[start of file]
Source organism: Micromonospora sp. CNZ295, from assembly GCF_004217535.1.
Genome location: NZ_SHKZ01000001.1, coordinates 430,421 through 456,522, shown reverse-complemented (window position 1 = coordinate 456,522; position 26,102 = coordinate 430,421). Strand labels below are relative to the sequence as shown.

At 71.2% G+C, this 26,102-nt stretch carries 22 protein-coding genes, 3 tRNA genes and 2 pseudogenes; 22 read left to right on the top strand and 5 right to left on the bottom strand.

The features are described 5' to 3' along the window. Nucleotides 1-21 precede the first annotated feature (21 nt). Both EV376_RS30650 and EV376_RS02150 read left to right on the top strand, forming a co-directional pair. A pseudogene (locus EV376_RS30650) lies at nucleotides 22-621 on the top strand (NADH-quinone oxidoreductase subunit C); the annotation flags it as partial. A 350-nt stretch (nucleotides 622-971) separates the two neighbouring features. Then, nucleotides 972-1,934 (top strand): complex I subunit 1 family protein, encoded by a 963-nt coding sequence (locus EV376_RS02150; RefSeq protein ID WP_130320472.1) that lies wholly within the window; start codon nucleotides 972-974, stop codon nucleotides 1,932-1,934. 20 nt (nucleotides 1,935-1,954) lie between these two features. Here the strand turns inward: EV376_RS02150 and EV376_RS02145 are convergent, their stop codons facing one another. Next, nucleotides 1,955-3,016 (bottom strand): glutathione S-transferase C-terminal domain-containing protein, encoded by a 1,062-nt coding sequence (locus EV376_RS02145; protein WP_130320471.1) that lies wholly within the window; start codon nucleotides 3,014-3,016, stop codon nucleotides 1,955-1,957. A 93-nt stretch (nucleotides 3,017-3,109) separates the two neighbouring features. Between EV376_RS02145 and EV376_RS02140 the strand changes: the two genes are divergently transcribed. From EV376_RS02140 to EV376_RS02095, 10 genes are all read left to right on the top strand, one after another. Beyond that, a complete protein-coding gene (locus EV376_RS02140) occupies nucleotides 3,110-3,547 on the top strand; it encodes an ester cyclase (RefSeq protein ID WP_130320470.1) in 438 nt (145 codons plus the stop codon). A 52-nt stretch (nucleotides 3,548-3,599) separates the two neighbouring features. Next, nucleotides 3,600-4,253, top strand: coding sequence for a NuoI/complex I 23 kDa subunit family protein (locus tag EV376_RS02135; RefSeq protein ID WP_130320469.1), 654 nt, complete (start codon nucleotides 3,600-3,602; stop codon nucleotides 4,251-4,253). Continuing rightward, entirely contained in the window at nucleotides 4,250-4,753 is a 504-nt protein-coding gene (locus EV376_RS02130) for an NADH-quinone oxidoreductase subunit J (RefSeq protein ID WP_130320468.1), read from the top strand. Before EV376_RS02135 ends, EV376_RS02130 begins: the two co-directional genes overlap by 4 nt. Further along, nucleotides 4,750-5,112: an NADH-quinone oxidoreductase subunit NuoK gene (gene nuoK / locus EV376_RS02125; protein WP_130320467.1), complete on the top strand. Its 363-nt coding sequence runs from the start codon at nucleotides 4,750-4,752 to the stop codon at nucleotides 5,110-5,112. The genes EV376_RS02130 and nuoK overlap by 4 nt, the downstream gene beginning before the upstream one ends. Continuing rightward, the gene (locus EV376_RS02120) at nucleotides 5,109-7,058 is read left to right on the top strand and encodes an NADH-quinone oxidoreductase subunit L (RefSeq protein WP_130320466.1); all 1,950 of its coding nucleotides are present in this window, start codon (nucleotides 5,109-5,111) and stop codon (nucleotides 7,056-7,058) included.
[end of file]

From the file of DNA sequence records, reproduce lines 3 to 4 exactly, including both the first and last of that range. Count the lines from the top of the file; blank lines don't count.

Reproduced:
At 71.2% G+C, this 26,102-nt stretch carries 22 protein-coding genes, 3 tRNA genes and 2 pseudogenes; 22 read left to right on the top strand and 5 right to left on the bottom strand.

The features are described 5' to 3' along the window. Nucleotides 1-21 precede the first annotated feature (21 nt). Both EV376_RS30650 and EV376_RS02150 read left to right on the top strand, forming a co-directional pair. A pseudogene (locus EV376_RS30650) lies at nucleotides 22-621 on the top strand (NADH-quinone oxidoreductase subunit C); the annotation flags it as partial. A 350-nt stretch (nucleotides 622-971) separates the two neighbouring features. Then, nucleotides 972-1,934 (top strand): complex I subunit 1 family protein, encoded by a 963-nt coding sequence (locus EV376_RS02150; RefSeq protein ID WP_130320472.1) that lies wholly within the window; start codon nucleotides 972-974, stop codon nucleotides 1,932-1,934. 20 nt (nucleotides 1,935-1,954) lie between these two features. Here the strand turns inward: EV376_RS02150 and EV376_RS02145 are convergent, their stop codons facing one another. Next, nucleotides 1,955-3,016 (bottom strand): glutathione S-transferase C-terminal domain-containing protein, encoded by a 1,062-nt coding sequence (locus EV376_RS02145; protein WP_130320471.1) that lies wholly within the window; start codon nucleotides 3,014-3,016, stop codon nucleotides 1,955-1,957. A 93-nt stretch (nucleotides 3,017-3,109) separates the two neighbouring features. Between EV376_RS02145 and EV376_RS02140 the strand changes: the two genes are divergently transcribed. From EV376_RS02140 to EV376_RS02095, 10 genes are all read left to right on the top strand, one after another. Beyond that, a complete protein-coding gene (locus EV376_RS02140) occupies nucleotides 3,110-3,547 on the top strand; it encodes an ester cyclase (RefSeq protein ID WP_130320470.1) in 438 nt (145 codons plus the stop codon). A 52-nt stretch (nucleotides 3,548-3,599) separates the two neighbouring features. Next, nucleotides 3,600-4,253, top strand: coding sequence for a NuoI/complex I 23 kDa subunit family protein (locus tag EV376_RS02135; RefSeq protein ID WP_130320469.1), 654 nt, complete (start codon nucleotides 3,600-3,602; stop codon nucleotides 4,251-4,253). Continuing rightward, entirely contained in the window at nucleotides 4,250-4,753 is a 504-nt protein-coding gene (locus EV376_RS02130) for an NADH-quinone oxidoreductase subunit J (RefSeq protein ID WP_130320468.1), read from the top strand. Before EV376_RS02135 ends, EV376_RS02130 begins: the two co-directional genes overlap by 4 nt. Further along, nucleotides 4,750-5,112: an NADH-quinone oxidoreductase subunit NuoK gene (gene nuoK / locus EV376_RS02125; protein WP_130320467.1), complete on the top strand. Its 363-nt coding sequence runs from the start codon at nucleotides 4,750-4,752 to the stop codon at nucleotides 5,110-5,112. The genes EV376_RS02130 and nuoK overlap by 4 nt, the downstream gene beginning before the upstream one ends. Continuing rightward, the gene (locus EV376_RS02120) at nucleotides 5,109-7,058 is read left to right on the top strand and encodes an NADH-quinone oxidoreductase subunit L (RefSeq protein WP_130320466.1); all 1,950 of its coding nucleotides are present in this window, start codon (nucleotides 5,109-5,111) and stop codon (nucleotides 7,056-7,058) included.